The main alternative has been valve-regulated lead-acid (VRLA) batteries, also known as sealed cells. Admins can place these almost anywhere without special precautions, but they require replacement every three to five years, especially if unstable power causes multiple discharge and recharge cycles. Long-life versions are more expensive and may last 10 years but might still require several costly replacements over the life of the UPS.

New Lithium-ion (Li-ion) batteries have longer lifespans than VRLA batteries. The industry is still learning about these batteries and discovering new chemical configurations. But unlike VRLA's, usage does not affect lifespan as much. Admins can partially discharge and recharge Li-ion cells many times without reducing lifespan, plus they're smaller and lighter weight. Most people still associate these batteries with consumer devices such as cellphones or tablets.

But UPS Li-Ion battery chemistry or packaging is not anything like the ones that phones or smaller devices use. They're safe and admins can install these batteries in most places. They have a higher initial cost than VRLA batteries and are not compatible with every UPS, but they do pay for themselves over the long term. There are even UPSes with Li-Ion batteries that work at the higher temperatures in line with ASHRAE TC 9.9 recommendations, which can save energy.

Modularity helps admins get UPS sizing right

The biggest cost mistake is oversizing -- both for UPS capacity and battery duration. Admins can use modularity to address this issue. IT teams no longer must buy a UPS sized for future growth.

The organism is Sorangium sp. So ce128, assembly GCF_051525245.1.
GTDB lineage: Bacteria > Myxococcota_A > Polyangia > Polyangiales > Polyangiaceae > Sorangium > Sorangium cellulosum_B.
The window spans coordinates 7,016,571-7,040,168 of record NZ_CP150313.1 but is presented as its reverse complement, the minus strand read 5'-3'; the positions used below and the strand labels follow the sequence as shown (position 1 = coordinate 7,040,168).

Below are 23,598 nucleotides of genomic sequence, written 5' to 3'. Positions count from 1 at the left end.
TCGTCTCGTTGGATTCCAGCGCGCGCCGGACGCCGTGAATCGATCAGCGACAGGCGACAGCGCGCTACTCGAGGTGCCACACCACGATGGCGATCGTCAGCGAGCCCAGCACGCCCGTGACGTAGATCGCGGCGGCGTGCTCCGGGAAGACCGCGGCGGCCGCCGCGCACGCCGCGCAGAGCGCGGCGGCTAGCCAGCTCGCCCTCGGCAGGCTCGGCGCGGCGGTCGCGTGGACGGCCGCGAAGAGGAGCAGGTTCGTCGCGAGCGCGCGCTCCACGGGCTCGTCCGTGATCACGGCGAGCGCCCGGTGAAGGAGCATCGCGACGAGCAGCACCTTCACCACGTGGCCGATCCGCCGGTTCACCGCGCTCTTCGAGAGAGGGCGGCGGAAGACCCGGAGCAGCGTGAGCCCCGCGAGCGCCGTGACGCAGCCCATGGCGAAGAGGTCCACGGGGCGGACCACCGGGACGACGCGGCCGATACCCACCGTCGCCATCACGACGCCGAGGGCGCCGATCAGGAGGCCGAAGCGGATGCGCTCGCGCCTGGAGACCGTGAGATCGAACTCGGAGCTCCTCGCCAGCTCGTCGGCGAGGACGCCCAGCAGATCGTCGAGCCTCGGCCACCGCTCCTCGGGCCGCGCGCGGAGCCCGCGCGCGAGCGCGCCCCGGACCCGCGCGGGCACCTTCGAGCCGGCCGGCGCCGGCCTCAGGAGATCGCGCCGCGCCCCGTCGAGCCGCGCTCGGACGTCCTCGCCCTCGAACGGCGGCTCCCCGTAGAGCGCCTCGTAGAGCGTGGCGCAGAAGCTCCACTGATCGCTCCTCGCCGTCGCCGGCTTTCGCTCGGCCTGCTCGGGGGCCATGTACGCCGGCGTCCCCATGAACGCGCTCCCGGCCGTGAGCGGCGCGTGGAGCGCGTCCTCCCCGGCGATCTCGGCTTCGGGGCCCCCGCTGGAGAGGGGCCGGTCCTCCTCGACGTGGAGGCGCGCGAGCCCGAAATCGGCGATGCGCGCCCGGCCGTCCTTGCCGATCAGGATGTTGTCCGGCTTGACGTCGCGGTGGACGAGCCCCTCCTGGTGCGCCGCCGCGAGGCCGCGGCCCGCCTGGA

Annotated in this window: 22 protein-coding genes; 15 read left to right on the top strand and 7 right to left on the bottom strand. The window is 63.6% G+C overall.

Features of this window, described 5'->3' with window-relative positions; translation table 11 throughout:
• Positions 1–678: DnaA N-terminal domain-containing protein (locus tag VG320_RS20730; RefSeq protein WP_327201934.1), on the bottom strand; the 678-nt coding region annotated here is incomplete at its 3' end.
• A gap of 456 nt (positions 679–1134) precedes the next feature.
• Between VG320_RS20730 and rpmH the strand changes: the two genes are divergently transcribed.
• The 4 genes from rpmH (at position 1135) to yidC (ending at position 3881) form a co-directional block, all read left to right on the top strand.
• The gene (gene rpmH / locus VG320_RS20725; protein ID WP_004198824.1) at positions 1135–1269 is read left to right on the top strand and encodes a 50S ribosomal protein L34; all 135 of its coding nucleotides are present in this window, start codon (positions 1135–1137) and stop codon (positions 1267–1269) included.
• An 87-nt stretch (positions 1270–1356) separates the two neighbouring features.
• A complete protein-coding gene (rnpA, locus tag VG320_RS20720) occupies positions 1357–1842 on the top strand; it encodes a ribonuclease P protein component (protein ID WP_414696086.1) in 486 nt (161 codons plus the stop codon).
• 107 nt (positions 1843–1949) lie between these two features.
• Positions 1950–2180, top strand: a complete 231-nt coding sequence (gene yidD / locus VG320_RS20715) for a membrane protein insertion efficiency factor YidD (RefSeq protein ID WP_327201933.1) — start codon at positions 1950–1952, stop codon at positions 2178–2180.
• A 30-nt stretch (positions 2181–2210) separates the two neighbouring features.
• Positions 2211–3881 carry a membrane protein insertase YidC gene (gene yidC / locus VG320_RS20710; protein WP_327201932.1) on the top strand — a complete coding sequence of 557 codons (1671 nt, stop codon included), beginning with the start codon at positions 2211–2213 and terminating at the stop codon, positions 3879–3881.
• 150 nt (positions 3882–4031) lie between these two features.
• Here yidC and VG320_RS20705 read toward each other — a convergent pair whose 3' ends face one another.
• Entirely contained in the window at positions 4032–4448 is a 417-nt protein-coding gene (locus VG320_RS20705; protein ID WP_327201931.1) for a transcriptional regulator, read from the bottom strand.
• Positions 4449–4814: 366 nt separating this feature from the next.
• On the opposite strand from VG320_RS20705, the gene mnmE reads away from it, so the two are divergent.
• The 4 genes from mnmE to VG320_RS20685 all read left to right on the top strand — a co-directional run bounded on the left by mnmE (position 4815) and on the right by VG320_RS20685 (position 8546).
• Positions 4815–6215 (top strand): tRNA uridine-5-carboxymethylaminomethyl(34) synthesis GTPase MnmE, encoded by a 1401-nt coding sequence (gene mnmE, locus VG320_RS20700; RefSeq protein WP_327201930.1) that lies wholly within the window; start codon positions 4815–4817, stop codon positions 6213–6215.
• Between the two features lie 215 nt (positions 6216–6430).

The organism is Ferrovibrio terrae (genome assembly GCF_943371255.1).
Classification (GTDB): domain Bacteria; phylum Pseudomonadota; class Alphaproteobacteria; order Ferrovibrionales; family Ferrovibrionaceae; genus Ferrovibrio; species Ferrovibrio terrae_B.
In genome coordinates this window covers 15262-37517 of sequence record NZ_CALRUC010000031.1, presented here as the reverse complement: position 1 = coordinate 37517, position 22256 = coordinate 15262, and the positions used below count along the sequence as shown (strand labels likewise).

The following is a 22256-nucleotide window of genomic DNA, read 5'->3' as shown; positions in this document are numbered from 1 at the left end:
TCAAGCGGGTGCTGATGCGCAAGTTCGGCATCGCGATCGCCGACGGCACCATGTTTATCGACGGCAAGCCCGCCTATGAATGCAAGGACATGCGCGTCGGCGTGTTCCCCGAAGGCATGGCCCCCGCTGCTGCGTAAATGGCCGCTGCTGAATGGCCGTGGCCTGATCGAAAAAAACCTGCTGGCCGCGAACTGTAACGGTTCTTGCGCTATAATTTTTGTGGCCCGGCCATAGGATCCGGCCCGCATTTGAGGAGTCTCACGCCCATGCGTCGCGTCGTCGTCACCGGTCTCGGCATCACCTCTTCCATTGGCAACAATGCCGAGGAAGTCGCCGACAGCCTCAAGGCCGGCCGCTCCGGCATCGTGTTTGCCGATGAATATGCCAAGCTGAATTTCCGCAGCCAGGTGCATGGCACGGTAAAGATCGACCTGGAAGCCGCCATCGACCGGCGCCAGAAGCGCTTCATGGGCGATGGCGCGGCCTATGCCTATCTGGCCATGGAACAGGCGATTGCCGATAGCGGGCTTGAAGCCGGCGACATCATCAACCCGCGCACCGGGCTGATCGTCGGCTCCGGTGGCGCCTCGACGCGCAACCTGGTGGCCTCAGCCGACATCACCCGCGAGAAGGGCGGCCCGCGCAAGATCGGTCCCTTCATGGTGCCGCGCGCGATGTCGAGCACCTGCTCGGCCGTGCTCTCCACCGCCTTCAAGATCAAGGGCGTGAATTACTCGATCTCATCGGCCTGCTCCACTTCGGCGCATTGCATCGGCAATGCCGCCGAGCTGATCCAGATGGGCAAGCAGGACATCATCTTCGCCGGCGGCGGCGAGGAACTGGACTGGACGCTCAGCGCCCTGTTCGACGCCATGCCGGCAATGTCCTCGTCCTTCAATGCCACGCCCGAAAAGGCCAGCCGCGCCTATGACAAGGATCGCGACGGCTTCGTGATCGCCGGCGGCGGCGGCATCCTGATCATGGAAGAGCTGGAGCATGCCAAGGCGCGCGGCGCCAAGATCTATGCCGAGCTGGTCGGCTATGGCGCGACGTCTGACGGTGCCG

Instead, organizations can buy system frame capacity for future growth but don't need to completely populate it; if the overall load grows, admins simply just add more capacity.

If an organization doesn't use the full system, then it hasn't spent unnecessary money. And if the load reduces, admins can remove modules and keep them as spares, so the UPS always runs at its optimum efficiency.

Moreover, admins can add redundancy at minimal cost with a modular setup. If organizations have a 100 kW UPS with five 20 kW modules, admins can add another module for N+1 redundancy without the need to buy another 100 kW UPS.

IT teams can also use modular batteries to extend available backup power, but the amount of battery power they should use can vary. With redundant generators, five to 10 minutes of backup power is plenty. A single generator may require more in cases of startup issues, but most UPSes run only 30 to 45 minutes without cooling; this means an hour of a UPS power is more than enough for orderly shutdowns.

For smaller data centers, admins can consider a distributed UPS. With the placement of modular UPS cabinets in each rack, organizations can save space and branch wiring cost. Admins can even install one modular unit, plus small, distributed rack-mounted units for truly critical systems. These small UPSes are just as reliable and efficient today as their bigger counterparts.